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Tonight we're going to "A Taste of Lakewood" with booths from various restaurants. Keep in mind that Lakewood is not a culinary mecca. But the library gets money from it. And there will be fireworks.


A foreign movie can't be stupid.

-from the film
Armin

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I think I was restrained only by physics.

What a great line. I'd be a lot more svslte today if I had paid more attention to physics over the years myself.

Edited by Rich Kennedy

"During the contest trial, the Coleman team presented evidence of a further 6500 absentees that it felt deserved to be included under the process that had produced the prior 933 [submitted by Franken, rk]. The three judges finally defined what constituted a 'legal' absentee ballot. Countable ballots, for instance, had to contain the signature of the voter, complete registration information, and proper witness credentials.

But the panel only applied the standards going forward, severely reducing the universe of additional basentees the Coleman team could hope to have included. In the end, the three judges allowed about 350 additional absentees to be counted. The panel also did nothing about the hundreds, possibly thousands, of absentees that have already been legally included, yet are now 'illegal' according to the panel's own ex-post definition."

The Wall Street Journal editorial, April 18, 2009 concerning the Franken Coleman decision in the Minnesota U.S. Senate race of 2008.

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Tonight's dinner?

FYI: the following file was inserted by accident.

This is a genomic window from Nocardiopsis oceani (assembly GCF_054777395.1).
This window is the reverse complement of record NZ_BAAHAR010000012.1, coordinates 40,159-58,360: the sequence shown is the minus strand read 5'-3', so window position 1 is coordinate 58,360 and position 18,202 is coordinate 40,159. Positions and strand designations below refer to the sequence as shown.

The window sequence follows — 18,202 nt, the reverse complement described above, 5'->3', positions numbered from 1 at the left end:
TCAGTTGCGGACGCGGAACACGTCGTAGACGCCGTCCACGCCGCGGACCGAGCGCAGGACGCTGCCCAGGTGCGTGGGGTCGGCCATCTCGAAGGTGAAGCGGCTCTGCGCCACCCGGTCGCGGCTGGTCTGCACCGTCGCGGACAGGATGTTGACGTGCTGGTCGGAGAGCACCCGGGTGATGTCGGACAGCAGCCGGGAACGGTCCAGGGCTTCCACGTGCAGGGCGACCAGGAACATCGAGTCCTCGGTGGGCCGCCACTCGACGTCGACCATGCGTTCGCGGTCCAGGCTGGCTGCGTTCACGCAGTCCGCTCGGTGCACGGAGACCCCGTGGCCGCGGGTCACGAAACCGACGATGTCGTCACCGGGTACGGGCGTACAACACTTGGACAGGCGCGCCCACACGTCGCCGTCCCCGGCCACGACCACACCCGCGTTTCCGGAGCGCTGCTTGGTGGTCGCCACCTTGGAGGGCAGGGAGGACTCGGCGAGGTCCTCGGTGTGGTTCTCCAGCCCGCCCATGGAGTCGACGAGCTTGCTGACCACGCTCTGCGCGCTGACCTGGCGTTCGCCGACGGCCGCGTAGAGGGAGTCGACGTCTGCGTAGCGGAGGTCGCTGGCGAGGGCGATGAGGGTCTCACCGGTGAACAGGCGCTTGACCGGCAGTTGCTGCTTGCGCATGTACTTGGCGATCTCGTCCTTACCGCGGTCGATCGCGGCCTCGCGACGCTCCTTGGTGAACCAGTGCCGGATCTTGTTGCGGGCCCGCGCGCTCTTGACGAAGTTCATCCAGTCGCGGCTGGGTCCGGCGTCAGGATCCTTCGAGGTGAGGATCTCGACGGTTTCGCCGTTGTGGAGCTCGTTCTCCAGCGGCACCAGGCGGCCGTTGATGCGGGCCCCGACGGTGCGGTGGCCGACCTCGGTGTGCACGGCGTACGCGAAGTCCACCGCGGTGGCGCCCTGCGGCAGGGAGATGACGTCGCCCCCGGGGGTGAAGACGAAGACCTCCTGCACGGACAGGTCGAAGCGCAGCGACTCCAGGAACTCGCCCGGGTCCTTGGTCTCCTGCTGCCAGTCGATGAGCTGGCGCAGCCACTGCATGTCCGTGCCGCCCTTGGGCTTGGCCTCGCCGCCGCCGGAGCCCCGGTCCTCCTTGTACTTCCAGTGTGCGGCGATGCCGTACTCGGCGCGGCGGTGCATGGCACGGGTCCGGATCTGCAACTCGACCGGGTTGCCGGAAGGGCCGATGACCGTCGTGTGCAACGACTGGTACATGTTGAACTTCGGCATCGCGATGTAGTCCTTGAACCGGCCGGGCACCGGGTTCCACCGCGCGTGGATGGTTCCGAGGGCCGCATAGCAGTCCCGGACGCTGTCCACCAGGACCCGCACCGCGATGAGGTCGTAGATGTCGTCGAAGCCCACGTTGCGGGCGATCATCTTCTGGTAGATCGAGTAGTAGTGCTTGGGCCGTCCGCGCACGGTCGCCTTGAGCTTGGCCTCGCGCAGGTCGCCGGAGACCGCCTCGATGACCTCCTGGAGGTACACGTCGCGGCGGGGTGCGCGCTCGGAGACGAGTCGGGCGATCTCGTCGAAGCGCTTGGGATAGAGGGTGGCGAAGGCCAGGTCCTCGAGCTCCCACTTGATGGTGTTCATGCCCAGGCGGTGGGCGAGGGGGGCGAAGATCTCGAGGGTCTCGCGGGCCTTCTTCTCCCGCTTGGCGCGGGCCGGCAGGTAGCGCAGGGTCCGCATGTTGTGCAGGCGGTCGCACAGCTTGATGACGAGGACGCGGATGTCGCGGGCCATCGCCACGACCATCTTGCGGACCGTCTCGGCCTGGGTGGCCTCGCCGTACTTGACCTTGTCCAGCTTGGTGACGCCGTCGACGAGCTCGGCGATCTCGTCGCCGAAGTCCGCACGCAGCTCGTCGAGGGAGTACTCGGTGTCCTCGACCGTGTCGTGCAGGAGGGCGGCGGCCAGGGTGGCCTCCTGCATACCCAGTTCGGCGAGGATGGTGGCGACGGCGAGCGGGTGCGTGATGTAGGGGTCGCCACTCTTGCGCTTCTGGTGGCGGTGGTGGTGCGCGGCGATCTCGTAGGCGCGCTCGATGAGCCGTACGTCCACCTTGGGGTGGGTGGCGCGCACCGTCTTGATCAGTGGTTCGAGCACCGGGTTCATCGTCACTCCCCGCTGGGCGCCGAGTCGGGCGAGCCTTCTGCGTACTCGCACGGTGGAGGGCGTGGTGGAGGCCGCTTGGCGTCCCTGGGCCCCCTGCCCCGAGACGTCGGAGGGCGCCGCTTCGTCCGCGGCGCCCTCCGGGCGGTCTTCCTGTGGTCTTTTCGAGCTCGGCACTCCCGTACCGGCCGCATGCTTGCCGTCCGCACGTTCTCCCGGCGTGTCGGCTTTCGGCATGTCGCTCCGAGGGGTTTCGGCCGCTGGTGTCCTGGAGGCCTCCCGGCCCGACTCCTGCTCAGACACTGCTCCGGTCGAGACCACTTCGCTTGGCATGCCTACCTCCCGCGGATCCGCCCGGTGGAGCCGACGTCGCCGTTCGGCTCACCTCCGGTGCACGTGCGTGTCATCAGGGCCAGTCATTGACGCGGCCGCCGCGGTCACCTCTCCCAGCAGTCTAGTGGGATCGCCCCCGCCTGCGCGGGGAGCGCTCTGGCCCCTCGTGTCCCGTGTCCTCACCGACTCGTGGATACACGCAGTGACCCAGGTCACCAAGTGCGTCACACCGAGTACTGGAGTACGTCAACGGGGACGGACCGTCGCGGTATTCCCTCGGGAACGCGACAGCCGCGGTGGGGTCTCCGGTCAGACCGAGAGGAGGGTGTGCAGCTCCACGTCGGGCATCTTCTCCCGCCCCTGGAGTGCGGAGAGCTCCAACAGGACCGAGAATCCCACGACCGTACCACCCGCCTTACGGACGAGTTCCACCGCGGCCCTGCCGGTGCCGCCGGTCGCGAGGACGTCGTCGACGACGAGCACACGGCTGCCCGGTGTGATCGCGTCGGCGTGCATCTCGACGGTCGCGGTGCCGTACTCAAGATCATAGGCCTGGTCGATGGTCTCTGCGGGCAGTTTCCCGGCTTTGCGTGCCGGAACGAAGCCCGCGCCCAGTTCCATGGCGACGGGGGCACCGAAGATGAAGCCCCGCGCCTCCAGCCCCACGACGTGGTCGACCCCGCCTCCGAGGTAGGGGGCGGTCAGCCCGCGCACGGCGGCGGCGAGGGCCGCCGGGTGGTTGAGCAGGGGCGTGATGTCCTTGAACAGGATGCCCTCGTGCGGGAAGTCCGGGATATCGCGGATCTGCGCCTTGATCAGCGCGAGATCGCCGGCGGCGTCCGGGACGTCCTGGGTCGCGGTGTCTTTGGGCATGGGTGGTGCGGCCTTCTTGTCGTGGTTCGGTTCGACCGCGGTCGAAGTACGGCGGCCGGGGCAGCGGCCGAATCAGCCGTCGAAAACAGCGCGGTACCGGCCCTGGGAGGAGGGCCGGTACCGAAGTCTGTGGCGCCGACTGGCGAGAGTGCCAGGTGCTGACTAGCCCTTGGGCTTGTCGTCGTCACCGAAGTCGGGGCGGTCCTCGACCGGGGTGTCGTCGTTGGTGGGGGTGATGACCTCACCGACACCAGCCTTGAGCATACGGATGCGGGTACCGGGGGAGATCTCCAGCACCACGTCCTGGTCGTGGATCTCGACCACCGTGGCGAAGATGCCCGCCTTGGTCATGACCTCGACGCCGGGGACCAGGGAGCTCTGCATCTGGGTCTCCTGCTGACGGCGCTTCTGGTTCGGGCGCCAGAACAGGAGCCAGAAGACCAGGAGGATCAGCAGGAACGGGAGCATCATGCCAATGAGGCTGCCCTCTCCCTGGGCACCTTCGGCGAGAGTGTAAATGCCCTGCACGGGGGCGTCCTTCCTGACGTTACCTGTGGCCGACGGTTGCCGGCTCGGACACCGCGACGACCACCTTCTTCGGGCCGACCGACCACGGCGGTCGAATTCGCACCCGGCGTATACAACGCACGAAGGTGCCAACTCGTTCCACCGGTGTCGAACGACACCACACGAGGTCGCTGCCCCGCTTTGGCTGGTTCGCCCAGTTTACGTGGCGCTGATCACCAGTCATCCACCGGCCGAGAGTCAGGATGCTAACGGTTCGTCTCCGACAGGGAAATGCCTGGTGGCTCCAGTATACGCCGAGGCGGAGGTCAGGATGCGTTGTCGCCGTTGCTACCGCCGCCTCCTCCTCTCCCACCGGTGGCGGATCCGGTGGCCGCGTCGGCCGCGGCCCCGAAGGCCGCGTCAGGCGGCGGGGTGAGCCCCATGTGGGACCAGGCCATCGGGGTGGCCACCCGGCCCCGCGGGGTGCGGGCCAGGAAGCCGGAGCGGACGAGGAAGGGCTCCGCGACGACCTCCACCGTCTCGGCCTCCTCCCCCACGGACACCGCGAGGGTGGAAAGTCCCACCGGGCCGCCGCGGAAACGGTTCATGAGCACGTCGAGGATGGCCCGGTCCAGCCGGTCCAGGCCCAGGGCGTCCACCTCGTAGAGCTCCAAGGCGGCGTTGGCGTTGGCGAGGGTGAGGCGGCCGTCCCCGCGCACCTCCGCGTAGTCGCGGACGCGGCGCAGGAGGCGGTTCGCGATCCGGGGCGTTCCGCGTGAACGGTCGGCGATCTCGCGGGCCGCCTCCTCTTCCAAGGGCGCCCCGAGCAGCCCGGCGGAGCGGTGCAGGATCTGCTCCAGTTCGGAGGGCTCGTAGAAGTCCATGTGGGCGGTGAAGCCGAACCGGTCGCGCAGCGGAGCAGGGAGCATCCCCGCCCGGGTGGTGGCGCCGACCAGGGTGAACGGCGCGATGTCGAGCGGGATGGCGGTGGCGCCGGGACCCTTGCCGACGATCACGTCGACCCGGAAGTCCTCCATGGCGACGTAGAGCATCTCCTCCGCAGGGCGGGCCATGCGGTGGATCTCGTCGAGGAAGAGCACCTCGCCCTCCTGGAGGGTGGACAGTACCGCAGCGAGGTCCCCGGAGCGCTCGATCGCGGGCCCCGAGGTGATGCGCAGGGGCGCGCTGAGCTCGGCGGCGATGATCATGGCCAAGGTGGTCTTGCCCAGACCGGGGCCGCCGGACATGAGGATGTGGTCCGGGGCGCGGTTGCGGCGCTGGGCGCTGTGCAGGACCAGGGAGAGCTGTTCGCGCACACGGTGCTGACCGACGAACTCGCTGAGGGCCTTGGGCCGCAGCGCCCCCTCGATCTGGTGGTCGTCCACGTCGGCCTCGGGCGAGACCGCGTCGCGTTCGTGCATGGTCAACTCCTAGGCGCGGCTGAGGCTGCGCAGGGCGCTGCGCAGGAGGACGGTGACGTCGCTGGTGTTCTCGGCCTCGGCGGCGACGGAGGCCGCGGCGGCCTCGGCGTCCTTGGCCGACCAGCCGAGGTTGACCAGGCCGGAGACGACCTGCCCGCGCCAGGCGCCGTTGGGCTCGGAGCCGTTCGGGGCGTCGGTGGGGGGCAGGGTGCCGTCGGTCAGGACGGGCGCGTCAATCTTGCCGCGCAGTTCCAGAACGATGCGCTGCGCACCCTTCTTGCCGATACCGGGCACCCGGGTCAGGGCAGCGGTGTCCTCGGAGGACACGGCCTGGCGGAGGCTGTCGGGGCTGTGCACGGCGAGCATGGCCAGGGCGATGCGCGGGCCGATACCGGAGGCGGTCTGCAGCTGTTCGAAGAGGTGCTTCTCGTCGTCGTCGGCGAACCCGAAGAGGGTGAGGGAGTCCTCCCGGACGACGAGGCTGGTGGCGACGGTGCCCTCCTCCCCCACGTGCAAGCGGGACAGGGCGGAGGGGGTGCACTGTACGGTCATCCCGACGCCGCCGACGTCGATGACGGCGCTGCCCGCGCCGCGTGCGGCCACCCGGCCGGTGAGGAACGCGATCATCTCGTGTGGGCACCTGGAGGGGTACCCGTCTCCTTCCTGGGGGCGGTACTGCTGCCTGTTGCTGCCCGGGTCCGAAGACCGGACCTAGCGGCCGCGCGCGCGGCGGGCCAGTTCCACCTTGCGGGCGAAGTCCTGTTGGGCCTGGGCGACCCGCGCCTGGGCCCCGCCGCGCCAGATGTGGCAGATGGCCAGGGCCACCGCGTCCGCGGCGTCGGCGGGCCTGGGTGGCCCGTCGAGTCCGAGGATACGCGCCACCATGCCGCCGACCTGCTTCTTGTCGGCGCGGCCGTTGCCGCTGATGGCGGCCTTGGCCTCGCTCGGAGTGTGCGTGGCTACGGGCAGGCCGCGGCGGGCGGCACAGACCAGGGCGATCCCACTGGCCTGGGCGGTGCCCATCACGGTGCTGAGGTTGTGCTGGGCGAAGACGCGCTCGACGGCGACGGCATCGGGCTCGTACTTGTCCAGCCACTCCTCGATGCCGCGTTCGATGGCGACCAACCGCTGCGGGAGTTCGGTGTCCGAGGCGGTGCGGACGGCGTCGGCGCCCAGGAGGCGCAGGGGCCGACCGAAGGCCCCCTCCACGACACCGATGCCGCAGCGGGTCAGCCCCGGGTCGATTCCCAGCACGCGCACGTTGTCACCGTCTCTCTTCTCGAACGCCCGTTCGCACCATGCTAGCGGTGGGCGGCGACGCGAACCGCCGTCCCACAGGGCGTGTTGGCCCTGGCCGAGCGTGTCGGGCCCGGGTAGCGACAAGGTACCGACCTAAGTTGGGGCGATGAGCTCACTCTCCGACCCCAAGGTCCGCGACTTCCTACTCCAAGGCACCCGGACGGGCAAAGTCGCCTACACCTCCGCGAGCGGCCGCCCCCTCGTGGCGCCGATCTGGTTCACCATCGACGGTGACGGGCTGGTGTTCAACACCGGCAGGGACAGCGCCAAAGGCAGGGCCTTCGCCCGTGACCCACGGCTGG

Beer and nachos.

 

That is all.


"What matters are movies, not awards; experiences, not celebrations; the subjective power of individual critical points of view, not the declamatory compromises of consensus." - Richard Brody, "Godard's Surprise Win Is a Victory for Independent Cinema," The New Yorker

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I guess this thread isn't about the eternal debate of whether to call it supper or dinner.

 

The correct answer, of course, is that supper is always the evening meal, while dinner is the largest meal of the day, whether it's at midday or in the evening.


It's the side effects that save us.
--The National, "Graceless"
Twitter Blog

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The correct answer, of course, is that supper is always the evening meal, while dinner is the largest meal of the day, whether it's at midday or in the evening.

I've never been able to figure that out, but it makes perfect sense as stated. Thank you!

 

I will now eat a celebratory meal.


"What matters are movies, not awards; experiences, not celebrations; the subjective power of individual critical points of view, not the declamatory compromises of consensus." - Richard Brody, "Godard's Surprise Win Is a Victory for Independent Cinema," The New Yorker

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Tonight's dinner: stew and homemade apple sauce, with a beer.


"What matters are movies, not awards; experiences, not celebrations; the subjective power of individual critical points of view, not the declamatory compromises of consensus." - Richard Brody, "Godard's Surprise Win Is a Victory for Independent Cinema," The New Yorker